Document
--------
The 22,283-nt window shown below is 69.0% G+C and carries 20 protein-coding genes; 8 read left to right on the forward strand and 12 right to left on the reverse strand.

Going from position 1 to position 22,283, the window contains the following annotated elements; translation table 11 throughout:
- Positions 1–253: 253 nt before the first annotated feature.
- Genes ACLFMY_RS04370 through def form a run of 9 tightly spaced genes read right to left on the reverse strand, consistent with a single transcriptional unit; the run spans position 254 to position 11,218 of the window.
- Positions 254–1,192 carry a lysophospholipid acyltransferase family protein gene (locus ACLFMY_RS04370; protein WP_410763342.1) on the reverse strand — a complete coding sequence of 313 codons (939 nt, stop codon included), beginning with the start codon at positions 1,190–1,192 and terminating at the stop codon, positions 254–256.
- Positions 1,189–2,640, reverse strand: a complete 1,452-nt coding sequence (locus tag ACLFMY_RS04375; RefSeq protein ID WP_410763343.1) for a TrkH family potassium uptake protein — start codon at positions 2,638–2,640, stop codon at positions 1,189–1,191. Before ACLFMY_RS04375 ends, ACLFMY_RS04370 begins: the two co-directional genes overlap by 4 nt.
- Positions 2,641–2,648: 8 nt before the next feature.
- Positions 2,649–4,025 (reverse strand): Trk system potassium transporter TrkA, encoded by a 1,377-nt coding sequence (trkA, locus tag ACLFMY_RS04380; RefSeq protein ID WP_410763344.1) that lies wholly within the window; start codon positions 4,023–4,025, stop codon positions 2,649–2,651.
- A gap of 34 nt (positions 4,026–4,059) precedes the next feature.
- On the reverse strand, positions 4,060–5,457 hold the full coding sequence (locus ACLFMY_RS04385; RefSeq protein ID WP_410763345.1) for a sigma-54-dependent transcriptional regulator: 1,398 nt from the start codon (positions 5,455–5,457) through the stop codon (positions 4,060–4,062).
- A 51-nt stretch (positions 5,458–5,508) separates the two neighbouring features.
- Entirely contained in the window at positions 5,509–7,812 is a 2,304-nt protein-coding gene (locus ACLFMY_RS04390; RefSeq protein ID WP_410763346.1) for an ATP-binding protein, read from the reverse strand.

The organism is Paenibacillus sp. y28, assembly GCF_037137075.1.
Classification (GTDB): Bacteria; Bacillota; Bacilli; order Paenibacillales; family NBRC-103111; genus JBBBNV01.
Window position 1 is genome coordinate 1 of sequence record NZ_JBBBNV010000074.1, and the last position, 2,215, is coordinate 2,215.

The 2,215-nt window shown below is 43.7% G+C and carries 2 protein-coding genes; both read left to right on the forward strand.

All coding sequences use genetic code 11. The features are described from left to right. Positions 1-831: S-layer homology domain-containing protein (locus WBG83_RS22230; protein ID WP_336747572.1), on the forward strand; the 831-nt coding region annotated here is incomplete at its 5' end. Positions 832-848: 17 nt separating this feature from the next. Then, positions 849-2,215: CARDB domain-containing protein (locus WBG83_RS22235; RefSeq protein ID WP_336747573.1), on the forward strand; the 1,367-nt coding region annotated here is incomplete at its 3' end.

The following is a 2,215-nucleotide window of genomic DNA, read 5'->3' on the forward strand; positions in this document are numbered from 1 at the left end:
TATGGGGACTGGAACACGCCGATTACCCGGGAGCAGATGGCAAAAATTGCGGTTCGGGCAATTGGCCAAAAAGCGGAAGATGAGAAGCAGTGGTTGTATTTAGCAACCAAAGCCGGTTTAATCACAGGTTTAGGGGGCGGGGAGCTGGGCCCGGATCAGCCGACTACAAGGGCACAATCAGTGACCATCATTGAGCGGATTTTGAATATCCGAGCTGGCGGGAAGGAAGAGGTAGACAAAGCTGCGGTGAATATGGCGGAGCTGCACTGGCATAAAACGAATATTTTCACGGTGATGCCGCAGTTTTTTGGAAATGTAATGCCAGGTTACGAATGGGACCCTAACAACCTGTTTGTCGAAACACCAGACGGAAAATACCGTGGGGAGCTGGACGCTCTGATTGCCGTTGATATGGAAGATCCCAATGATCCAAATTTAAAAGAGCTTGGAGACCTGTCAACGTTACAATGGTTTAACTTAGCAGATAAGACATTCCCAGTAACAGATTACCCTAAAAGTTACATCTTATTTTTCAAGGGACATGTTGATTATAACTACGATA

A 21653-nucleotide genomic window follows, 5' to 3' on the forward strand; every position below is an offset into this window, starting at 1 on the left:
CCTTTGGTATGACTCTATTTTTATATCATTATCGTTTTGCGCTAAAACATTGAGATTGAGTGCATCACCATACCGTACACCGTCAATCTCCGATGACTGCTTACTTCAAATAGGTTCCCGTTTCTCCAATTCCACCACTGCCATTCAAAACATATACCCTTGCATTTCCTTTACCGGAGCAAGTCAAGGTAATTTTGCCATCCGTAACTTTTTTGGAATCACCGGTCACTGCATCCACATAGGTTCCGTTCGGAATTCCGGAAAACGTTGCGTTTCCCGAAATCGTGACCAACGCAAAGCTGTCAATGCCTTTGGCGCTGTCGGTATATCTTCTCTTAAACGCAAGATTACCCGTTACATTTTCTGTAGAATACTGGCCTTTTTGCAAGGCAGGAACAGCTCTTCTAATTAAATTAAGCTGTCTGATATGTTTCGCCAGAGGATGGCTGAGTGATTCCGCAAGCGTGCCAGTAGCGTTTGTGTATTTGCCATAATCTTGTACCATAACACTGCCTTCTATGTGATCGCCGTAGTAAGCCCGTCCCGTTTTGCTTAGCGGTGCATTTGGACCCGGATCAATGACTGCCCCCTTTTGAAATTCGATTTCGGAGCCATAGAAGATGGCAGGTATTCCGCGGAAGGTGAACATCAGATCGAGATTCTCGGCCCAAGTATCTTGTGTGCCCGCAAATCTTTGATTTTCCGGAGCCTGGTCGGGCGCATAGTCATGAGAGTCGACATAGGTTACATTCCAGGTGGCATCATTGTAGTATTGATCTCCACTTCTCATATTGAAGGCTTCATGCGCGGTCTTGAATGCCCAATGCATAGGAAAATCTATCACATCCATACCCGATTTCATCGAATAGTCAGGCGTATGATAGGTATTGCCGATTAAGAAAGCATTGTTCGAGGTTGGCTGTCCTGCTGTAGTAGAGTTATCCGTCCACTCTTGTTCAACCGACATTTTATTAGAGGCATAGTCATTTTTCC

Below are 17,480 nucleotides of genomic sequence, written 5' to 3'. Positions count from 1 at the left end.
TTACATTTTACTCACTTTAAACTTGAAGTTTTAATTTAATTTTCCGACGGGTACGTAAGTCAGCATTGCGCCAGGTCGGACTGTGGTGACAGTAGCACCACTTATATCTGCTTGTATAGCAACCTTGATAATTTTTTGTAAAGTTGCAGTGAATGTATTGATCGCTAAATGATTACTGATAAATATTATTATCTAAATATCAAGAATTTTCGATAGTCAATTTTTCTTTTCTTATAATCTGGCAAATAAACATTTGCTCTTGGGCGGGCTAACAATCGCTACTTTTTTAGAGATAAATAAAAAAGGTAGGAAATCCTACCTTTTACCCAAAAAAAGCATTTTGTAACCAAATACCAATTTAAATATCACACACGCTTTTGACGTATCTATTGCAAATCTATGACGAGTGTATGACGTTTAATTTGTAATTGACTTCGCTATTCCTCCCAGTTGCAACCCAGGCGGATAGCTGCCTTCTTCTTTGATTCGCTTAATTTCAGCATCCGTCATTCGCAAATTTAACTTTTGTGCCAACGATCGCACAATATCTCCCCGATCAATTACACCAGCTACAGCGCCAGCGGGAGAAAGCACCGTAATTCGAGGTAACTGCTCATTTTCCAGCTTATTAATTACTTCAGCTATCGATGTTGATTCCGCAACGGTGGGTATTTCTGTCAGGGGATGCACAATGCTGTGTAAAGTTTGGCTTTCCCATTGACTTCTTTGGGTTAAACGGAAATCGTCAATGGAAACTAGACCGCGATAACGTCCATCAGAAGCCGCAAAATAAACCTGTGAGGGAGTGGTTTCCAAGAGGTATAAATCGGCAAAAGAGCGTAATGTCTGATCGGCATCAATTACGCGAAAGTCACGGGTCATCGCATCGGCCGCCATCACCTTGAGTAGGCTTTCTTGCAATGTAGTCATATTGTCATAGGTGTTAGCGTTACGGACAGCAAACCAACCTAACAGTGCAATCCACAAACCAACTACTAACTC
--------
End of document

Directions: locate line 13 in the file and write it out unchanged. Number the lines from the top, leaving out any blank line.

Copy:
The organism is Paenibacillus sp. y28, assembly GCF_037137075.1.